Finding Solutions to Gridlock
West Valley looks to improve transportation efforts
By Debra Gelbart
Transportation issues affect the entire Valley of the Sun, of course, but they are particularly weighty in the West Valley, where lack of sufficient freeway miles and the dearth of motorist-friendly roadways are taking a toll on commerce, economic development, tempers and safety. “We simply don’t have the freeway miles that the East Valley does,” says Glendale Mayor Elaine Scruggs, who also chairs the Maricopa Association of Government’s (MAG) Transportation Policy Committee. “In the West Valley, we have too many people traveling on arterial streets, which hurts the quality of life within a city.”
She says other areas of the Valley are able to concentrate on different aspects of transportation besides freeways. “Phoenix is focused on building light rail and expanding bus service. The East Valley is improving arterial streets,” she says. “But here in the West Valley, we’re still trying to get enough freeways to manage our explosive growth.”
It’s more than just an issue of convenience. “The seven-mile stretch of Interstate 10 that passes through the city of Goodyear—between Perryville Road on the west and Dysart Road on the east—is a major corridor of commerce for products from Asian manufacturing centers off-loaded at the Los Angeles ports,” says Goodyear Mayor Jim Cavanaugh, “and because of the narrowing of the freeway here [there are only two lanes in each direction], traffic backs up terribly. We’ve investigated and found that these seven miles have 10 times the number of traffic fatalities compared with the national average for the 2,500 miles of Interstate 10 across the nation. And we know that this leg of I-10 accounts for 35 percent of all traffic fatalities on I-10 within metropolitan Phoenix.”
The reality is that the commute from the West Valley to Phoenix has become unbearable, says Jay Ellingson, vice president of land development for SunCor, developer of the master planned community of Palm Valley. In January, Ellingson will become chair of WESTMARC, the Western Maricopa Coalition, which brings together representatives of business, 13 local governments and educational organizations to advocate for sound public policy in the West Valley. “We’re just not given the attention we deserve by employers and educational institutions,” Scruggs says, “in part because it’s difficult to travel from and through the West Valley because of so few freeway miles.”
Cavanaugh has been instrumental in securing relief for the congestion on I-10. Originally, I-10 between Dysart Road and the Loop 303 at Cotton Lane was not supposed to be widened until 2011. But because of the efforts of Cavanaugh, other Goodyear officials, leaders from the cities of Avondale, Buckeye, Litchfield Park, MAG and the Arizona Department of Transportation, the widening project will now get under way in 2007. “By late 2008, we will have four lanes in each direction,” Cavanaugh says. “By early 2010, we’ll have five lanes in each direction.”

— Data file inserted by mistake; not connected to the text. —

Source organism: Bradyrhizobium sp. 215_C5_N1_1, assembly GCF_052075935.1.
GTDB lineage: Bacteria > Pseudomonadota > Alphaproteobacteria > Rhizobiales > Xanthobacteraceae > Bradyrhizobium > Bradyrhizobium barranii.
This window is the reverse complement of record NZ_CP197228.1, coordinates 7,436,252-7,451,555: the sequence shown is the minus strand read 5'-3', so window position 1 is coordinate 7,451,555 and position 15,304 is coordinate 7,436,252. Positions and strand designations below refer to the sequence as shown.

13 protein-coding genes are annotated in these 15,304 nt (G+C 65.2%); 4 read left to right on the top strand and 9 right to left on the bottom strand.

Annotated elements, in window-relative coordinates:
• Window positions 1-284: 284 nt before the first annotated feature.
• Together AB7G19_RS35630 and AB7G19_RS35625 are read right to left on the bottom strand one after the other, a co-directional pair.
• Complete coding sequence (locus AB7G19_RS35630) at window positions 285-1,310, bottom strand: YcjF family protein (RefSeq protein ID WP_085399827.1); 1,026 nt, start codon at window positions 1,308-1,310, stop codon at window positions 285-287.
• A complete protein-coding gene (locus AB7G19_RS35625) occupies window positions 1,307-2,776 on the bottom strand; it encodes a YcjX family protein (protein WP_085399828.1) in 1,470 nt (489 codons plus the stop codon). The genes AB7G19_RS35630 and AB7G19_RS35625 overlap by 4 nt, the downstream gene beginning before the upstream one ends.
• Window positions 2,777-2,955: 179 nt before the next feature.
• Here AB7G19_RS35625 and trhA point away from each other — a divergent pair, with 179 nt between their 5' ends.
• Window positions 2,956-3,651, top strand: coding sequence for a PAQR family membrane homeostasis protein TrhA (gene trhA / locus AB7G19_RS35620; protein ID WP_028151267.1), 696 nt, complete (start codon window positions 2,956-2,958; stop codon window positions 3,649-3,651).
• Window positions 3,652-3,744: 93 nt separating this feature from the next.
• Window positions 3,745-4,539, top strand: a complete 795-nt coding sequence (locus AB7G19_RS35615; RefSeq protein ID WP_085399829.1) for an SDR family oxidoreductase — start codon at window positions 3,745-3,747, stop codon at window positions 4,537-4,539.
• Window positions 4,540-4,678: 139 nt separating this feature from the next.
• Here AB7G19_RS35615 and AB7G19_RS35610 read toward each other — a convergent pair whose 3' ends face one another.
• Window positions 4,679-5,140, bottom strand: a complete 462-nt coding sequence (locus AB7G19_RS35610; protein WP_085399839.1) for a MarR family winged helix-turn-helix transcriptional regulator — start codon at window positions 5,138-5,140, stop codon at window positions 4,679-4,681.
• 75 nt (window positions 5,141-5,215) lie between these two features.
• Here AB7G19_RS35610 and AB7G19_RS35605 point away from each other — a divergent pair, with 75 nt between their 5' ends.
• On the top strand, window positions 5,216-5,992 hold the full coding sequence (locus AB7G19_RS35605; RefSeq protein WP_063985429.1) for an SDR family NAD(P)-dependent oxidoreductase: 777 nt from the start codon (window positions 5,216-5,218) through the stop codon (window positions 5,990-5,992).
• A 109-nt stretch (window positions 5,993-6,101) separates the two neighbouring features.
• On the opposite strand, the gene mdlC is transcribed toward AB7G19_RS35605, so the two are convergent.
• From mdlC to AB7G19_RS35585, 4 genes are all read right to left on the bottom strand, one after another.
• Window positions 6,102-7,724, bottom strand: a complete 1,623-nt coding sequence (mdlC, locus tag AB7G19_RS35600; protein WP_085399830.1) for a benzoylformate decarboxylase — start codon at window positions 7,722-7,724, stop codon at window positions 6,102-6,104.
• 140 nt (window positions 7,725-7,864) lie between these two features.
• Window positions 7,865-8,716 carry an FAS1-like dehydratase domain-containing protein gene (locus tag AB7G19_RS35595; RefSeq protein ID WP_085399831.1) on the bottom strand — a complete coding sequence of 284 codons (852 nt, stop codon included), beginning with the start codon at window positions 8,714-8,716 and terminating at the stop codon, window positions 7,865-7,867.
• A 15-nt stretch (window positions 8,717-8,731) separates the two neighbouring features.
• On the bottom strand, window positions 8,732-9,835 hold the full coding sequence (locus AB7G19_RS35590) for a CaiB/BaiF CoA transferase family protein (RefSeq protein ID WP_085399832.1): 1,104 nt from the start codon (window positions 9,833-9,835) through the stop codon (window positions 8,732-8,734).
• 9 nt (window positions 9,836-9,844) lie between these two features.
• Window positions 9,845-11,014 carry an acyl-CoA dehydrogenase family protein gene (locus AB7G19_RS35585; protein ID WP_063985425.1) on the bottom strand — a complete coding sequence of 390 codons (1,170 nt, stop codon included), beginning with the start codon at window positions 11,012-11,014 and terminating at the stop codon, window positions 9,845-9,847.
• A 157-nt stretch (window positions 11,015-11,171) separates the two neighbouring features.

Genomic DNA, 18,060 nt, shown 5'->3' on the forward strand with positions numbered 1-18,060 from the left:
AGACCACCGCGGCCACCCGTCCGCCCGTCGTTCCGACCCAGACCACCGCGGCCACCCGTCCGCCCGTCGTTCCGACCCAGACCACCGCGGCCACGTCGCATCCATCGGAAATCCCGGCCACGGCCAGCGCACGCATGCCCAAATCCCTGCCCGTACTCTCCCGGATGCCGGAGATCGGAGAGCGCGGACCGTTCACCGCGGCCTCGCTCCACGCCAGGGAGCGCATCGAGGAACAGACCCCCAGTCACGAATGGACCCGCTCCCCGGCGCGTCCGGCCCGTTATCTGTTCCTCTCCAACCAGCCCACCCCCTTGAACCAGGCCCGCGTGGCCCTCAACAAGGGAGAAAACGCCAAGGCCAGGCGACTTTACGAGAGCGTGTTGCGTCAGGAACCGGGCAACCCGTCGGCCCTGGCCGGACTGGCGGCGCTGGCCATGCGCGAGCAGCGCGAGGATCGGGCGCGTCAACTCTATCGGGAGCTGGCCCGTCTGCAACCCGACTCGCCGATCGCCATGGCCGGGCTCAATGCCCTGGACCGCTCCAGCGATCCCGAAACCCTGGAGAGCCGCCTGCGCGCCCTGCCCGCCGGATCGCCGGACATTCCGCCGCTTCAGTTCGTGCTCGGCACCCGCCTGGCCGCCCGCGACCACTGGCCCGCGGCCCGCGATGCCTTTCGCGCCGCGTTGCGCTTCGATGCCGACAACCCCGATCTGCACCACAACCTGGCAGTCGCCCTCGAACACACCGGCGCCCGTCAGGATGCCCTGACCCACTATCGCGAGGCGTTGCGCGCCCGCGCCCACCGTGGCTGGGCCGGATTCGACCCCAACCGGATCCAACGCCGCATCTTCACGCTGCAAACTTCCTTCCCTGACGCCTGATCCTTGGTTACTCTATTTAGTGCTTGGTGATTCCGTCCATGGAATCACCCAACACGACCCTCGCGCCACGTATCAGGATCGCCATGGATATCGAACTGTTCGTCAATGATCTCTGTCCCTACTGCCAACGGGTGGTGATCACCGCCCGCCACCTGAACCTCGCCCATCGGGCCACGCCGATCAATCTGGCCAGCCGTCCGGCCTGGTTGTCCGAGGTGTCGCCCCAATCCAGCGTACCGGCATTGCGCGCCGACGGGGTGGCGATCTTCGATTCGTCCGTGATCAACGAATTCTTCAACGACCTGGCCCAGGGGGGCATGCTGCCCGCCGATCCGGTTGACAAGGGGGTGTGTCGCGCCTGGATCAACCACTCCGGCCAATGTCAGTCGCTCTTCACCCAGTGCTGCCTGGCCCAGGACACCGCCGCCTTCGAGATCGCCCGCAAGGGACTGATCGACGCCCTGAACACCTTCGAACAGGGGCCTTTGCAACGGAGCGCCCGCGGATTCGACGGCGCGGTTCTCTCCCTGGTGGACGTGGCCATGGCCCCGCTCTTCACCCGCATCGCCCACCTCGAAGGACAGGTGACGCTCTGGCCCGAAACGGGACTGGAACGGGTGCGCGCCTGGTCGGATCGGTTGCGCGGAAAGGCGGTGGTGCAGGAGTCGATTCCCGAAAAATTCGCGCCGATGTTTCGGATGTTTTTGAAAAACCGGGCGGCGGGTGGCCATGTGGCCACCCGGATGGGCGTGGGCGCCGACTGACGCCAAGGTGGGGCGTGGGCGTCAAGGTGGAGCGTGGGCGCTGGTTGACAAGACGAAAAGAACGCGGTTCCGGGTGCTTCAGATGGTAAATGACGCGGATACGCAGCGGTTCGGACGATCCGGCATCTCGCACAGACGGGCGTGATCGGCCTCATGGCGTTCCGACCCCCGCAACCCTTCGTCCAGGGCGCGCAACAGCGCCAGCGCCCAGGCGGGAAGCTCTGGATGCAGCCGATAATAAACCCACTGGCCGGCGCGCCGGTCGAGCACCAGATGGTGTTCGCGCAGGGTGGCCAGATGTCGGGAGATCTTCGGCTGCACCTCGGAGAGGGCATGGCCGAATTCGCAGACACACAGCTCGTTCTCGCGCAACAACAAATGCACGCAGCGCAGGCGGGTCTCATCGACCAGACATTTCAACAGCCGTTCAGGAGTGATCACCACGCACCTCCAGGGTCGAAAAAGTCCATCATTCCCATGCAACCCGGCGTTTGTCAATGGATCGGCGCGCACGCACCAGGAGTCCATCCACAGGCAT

Jack Lunsford, president and CEO of WESTMARC, says accelerating the widening of I-10 will have a dramatic effect on businesses. “If your people are sitting in traffic for an extra half hour at any given time, that results in a decrease in productivity,” he adds.
Accelerating the widening of I-10 is critical for the people who live in the West Valley, adds John Bradley, general manager of Verrado, DMB’s master planned community in Buckeye. The residents of Verrado may be able to look forward to the I-10 widening from Loop 303 to State Route 85 possibly beginning in 2013 rather than 2023, as originally planned. Currently about 2,000 people live in Verrado; at build-out in 2017 it’s expected to be home to as many as 30,000 residents.
The widening of I-10 is one of three freeway projects that will affect the West Valley. Another is extending Loop 202 from I-10 linking I-10 in the West Valley to I-10 in the Southeast Valley. Construction would start in 2009 and finish in 2015.
The third freeway project affecting the West Valley is construction of Loop 303, located about 10 of miles west of Loop 101 and currently a two-lane roadway extending from McDowell Road to Grand Avenue in Surprise. Future construction of what will be called the Estrella Freeway will link Interstates 10 and 17 in the far West Valley, but the six-lane freeway won’t be completed until about 2014. “All of these projects are vital now to moving traffic more efficiently and effectively in and around our West Valley cities,” Lunsford says, “and they will be critical in the West Valley’s ability to accommodate and manage future growth.”
Scruggs says the West Valley’s time in the spotlight is overdue. “The West Valley still isn’t recognized for the role it plays in Maricopa County,” she says. “The center of the Valley is shifting westward, to right around Loop 101 and Glendale Avenue. The way the West Valley is perceived will begin to change when we get the freeways we need.”